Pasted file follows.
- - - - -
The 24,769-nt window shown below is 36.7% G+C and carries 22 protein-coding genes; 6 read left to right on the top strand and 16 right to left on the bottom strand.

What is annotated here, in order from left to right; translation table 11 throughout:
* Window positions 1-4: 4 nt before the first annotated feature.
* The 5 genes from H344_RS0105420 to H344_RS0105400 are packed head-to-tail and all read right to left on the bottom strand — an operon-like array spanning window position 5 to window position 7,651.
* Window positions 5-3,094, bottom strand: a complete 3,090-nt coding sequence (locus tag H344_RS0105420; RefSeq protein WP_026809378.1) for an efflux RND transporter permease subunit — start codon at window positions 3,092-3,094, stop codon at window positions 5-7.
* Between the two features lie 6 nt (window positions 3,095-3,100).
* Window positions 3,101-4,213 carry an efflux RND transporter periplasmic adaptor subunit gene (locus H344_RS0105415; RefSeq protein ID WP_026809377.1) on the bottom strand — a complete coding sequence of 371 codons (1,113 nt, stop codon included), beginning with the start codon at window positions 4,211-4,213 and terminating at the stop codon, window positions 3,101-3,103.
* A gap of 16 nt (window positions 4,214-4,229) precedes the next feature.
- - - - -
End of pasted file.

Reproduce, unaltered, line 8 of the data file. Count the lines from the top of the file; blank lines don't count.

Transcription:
* A gap of 16 nt (window positions 4,214-4,229) precedes the next feature.